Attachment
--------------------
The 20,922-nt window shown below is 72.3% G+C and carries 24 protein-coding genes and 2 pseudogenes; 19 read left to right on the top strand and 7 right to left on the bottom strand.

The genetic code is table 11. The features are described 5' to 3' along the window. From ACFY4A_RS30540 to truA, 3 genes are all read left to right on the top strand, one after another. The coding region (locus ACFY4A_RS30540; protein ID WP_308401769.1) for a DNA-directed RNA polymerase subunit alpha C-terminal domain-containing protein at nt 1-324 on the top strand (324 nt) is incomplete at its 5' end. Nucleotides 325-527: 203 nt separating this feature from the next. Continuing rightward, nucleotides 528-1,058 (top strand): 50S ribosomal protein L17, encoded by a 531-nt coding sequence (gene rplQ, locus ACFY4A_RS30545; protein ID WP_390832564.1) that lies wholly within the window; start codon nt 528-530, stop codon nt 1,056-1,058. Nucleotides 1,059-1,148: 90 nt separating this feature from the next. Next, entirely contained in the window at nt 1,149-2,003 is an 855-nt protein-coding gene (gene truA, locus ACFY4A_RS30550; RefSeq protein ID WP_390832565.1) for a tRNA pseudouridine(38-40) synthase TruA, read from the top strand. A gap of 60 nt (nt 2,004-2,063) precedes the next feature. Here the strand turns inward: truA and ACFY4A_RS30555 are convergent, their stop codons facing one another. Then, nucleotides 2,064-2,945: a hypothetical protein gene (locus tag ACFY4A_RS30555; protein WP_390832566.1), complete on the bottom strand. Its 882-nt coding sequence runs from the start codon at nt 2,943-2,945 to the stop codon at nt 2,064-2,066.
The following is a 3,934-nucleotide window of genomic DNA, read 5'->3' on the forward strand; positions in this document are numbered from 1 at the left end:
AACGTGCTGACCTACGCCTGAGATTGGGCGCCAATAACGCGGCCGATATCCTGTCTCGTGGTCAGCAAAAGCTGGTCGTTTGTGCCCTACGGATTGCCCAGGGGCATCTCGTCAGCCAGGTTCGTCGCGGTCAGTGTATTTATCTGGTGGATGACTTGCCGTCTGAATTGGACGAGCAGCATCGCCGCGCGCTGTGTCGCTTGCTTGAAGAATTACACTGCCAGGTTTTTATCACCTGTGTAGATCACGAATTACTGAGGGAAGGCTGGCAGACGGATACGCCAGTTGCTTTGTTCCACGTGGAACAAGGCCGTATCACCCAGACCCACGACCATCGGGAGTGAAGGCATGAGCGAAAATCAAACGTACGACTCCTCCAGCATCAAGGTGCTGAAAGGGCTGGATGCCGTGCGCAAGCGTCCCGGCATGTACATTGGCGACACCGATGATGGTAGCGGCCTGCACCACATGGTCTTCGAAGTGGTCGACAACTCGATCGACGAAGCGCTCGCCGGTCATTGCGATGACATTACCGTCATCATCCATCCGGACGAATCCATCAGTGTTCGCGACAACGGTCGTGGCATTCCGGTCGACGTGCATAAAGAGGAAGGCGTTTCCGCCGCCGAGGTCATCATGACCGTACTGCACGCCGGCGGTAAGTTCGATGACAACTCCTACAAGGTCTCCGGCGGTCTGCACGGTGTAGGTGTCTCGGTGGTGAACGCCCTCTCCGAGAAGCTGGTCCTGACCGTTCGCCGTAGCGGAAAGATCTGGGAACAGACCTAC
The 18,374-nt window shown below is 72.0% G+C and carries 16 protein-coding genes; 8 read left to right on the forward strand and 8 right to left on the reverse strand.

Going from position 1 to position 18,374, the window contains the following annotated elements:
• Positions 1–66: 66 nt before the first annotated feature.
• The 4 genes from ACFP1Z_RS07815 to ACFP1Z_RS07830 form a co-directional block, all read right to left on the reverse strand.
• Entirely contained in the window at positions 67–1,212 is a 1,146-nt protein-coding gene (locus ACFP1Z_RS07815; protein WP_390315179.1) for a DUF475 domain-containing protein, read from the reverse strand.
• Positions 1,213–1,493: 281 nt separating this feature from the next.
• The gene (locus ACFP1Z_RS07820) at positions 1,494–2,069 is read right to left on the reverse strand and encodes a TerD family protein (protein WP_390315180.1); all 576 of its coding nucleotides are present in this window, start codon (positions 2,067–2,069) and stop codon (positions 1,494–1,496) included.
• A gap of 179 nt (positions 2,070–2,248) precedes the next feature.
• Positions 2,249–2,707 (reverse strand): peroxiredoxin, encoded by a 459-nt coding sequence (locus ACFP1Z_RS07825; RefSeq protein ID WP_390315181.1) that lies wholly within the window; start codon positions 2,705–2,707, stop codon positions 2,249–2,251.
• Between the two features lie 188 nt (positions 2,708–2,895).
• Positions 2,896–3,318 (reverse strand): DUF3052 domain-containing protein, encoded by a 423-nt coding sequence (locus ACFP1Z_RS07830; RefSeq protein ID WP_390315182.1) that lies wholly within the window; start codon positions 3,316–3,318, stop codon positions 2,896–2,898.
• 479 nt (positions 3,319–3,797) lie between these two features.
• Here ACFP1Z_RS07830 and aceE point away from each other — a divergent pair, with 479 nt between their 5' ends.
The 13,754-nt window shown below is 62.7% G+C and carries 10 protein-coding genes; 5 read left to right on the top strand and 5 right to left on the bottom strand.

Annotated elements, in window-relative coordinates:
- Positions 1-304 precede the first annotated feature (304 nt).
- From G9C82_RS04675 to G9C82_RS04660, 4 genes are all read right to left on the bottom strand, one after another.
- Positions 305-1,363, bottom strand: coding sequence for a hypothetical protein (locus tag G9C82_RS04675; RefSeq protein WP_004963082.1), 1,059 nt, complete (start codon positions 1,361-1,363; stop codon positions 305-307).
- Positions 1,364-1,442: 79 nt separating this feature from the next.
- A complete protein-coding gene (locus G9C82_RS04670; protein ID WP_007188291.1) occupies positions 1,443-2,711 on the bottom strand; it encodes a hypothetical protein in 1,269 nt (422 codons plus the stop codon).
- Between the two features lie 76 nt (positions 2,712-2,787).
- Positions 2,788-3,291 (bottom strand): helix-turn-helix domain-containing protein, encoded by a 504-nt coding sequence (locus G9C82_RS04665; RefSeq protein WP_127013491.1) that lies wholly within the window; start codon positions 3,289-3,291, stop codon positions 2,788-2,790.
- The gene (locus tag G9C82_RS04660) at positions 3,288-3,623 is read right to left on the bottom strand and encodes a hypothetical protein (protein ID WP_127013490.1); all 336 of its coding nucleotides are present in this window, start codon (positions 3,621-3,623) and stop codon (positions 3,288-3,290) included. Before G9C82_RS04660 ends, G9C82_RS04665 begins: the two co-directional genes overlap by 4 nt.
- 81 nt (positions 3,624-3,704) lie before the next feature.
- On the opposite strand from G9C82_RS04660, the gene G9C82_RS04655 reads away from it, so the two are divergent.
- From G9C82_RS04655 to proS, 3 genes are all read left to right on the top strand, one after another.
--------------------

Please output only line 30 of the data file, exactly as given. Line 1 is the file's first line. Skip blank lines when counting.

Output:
- From G9C82_RS04655 to proS, 3 genes are all read left to right on the top strand, one after another.